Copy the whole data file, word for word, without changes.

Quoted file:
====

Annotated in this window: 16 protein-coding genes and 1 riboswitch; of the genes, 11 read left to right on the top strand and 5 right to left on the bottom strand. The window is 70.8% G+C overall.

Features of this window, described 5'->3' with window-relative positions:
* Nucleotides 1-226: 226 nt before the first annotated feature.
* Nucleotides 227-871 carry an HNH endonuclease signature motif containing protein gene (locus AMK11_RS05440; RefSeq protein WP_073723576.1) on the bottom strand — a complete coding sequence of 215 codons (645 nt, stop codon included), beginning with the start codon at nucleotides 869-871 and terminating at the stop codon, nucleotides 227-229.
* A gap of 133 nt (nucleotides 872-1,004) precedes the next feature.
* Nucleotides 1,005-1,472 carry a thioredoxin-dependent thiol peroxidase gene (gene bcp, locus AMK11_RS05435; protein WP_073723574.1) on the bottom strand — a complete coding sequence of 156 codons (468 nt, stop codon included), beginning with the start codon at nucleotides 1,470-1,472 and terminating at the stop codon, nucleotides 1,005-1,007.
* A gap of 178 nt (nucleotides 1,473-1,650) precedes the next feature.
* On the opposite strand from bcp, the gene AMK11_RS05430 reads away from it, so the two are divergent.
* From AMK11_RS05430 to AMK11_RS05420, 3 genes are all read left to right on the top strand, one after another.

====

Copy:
Annotated in this window: 16 protein-coding genes and 1 riboswitch; of the genes, 11 read left to right on the top strand and 5 right to left on the bottom strand. The window is 70.8% G+C overall.

Features of this window, described 5'->3' with window-relative positions:
* Nucleotides 1-226: 226 nt before the first annotated feature.
* Nucleotides 227-871 carry an HNH endonuclease signature motif containing protein gene (locus AMK11_RS05440; RefSeq protein WP_073723576.1) on the bottom strand — a complete coding sequence of 215 codons (645 nt, stop codon included), beginning with the start codon at nucleotides 869-871 and terminating at the stop codon, nucleotides 227-229.
* A gap of 133 nt (nucleotides 872-1,004) precedes the next feature.
* Nucleotides 1,005-1,472 carry a thioredoxin-dependent thiol peroxidase gene (gene bcp, locus AMK11_RS05435; protein WP_073723574.1) on the bottom strand — a complete coding sequence of 156 codons (468 nt, stop codon included), beginning with the start codon at nucleotides 1,470-1,472 and terminating at the stop codon, nucleotides 1,005-1,007.
* A gap of 178 nt (nucleotides 1,473-1,650) precedes the next feature.
* On the opposite strand from bcp, the gene AMK11_RS05430 reads away from it, so the two are divergent.
* From AMK11_RS05430 to AMK11_RS05420, 3 genes are all read left to right on the top strand, one after another.